# Transformless power supply without ground

I would like to make a transformerless power supply, I found some description on the Internet like this pdf provided by Microchip. My question is it is possible to use only the phase line(without neutral line) to build a transformerless power supply and power up a microcontroller, for example in the wall mounted light switch I have only the phase.

This is what I found on the Internet, there is only two wire.

## EDITED

I just order one of this bulb dimmer, here is a few picture:

And inside the cover:

It seams that there aren't a battery, how is it possible that this circuit is working?

• Probably has a built-in PIC10F200 as a timer to signal it when it should fall apart. Can also be a 555 :) – Federico Russo Jun 10 '12 at 17:31
• @Federico: Don't laugh, that's more real than you think. I once did a product that was rated for one month. The PIC 10F202 in it deliberately made the product die after 35 days so it wouldn't compete with the longer life products the company was selling, even though the battery would have run it for 3-6 months. – Olin Lathrop Jun 10 '12 at 17:41
• @Olin - must be great for your conscience, working for such a company! :-/ – stevenvh Jun 10 '12 at 17:53
• @OlinLathrop wow, that is disgusting! stevenh: same as the laptop batteries as I've heard.. – abdullah kahraman Jun 10 '12 at 17:55
• @stevenvh: There's nothing wrong such such designs if buyer and seller both agree that the customer is effectively paying to rent the product for a month, and will have no property interest in it after that time aside from any possible scrap value. – supercat Aug 29 '13 at 18:16

You need them both, otherwise you have no voltage difference and no power. You may have to pull wires from a wall outlet instead of the switch. The wall outlet has both phase and neutral.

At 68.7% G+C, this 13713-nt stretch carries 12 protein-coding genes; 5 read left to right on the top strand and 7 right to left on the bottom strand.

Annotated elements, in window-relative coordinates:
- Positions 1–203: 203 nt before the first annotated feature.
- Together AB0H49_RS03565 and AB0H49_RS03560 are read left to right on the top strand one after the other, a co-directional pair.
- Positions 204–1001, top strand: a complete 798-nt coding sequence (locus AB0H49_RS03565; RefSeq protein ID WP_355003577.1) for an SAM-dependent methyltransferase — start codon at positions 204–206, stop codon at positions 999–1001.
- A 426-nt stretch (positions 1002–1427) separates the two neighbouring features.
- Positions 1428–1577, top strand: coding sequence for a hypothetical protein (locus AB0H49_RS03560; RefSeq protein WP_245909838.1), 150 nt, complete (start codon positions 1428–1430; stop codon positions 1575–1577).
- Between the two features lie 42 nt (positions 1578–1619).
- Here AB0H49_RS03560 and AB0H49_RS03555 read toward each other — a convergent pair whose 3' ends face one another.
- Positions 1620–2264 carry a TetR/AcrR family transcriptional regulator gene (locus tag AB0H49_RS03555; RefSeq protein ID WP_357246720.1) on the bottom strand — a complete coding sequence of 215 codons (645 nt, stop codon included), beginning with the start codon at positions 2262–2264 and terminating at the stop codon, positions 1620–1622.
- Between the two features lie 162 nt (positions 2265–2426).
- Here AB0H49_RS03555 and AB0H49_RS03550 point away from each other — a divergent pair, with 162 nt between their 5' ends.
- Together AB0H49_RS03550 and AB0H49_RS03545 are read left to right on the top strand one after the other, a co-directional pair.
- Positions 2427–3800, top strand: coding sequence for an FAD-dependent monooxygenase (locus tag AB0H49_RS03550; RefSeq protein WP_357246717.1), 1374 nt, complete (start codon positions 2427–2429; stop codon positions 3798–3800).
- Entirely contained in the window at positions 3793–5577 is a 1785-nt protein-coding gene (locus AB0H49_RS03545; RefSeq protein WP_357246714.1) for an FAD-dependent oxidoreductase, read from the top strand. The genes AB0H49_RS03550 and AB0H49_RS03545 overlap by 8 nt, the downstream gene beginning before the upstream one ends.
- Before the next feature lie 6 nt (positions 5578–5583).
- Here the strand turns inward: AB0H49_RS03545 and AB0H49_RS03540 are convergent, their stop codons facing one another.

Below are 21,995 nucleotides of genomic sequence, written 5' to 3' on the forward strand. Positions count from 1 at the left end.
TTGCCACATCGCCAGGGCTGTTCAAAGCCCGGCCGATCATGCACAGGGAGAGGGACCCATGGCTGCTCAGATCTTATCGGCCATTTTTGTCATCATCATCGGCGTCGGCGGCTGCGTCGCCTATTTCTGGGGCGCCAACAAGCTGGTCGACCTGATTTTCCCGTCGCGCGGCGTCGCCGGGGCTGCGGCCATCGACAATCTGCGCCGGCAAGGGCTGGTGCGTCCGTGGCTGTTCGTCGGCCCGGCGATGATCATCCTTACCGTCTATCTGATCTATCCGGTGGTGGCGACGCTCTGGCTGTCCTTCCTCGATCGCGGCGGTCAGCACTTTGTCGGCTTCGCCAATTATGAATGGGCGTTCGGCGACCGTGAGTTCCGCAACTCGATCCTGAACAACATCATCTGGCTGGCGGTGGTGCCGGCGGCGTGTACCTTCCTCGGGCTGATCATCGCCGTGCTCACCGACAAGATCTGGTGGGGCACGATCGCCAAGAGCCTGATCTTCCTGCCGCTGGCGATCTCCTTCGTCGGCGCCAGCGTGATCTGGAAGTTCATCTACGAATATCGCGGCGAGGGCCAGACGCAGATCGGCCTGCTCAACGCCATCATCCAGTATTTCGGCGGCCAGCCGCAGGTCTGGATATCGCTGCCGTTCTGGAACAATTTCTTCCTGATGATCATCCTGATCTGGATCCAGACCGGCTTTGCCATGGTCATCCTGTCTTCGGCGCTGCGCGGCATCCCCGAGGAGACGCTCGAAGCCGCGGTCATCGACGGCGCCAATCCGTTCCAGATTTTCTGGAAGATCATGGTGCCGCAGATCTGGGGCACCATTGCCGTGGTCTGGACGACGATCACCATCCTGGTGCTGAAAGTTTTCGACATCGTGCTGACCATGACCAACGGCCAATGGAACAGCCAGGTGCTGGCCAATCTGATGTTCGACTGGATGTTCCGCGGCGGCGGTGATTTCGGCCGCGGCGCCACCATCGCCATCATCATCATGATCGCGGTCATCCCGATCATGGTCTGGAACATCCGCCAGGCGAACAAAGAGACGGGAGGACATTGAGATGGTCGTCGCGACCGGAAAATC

edit
I had a look at the product you refer to in your edit, and you probably mean this:

I'm not sure, but my guess is that it parasites on the load by placing a small load in series which gives it enough voltage drop to power it. But that would mean it has to switch a load on from time to time to keep going.
In any case, if the $In$ comes from a switch, and the $Out1$ goes to the neutral, the only thing to make it work is a battery.

• I thought, I edited my question, in the last link there is only two wire, both are phase. – Kicsi Mano Jun 10 '12 at 17:15
• After some research I found the following site:electroschematics.com/6604/touch-light-dimmer-circuit It seams that there is only the phase line. – Kicsi Mano Jun 10 '12 at 18:14
• @Kicsi - That one uses the voltage drop across the triac for its power supply. It's a dimmer, and so has no function if you switch the light off. It couldn't because it wouldn't have power. The Chinese junk seems to suggest it does switch power, and it can switch it off, but how will it switch it on again if there's no two different voltages? – stevenvh Jun 10 '12 at 18:20
• I just bough one of this switch, you can find some picture above. – Kicsi Mano Jun 23 '12 at 8:10

You cannot break the rules of Physics.

IF it has Phase and load in only, as shown, and IF it operates a wireless receiver when it is off, to allow it to be turned on remotely, then it MUST receive energy from somewhere to operate. Available choices are as below - ij the order of decreasing probablility, although the first two are about equal.

• Line power using trickle current through load with operation from small voltage drop when on.

• Internal (supercap or battery) - charged by small drop when on.

• External (eg signal from wireless sender, energy harvesting from heat or vibration etc)

The first is potentially dangerous and will be illegal in some countries.

The second is doable but "has issues" [tm] if left off for long enough.

The third is "nice" but unlikely. Note however that most RFID systems work as per this method. If a receiver can obtain enough energy to identify a turn-on signal it can then use operating voltage drop to operate. So, possible but unlikely.

These circuits fets only for incandescents lamps because they use the return wire as the neutral. Incandescent lamp has low resistence but require lot of current to turn on. So, if the circuit current consumption is too low compared to incandescent lamp, you can supply power to the circuit but not turns on the lamp.

Explaning based on circuit:

Once SW1 (original wall switch) has been removed and replaced by the proposed circuit, as in circuit above, according to the low resistence incandescent lamp properties, the circuit "sees" the return wire as a Neutral (original one, no extra wire). Allowing to supply power necessary to the circuit (around 200mA), without turning the lamp (L1) on. By this way, you may have your circuit powered up and control of lamp state.

• -1. It fails to address any of the issues in the question. – user3624 Aug 29 '13 at 18:06
• Maybe I didn´t explained properly. I edited the comment adding an image that explain what I pointed. – Leandro Pinheiro Sep 5 '13 at 18:22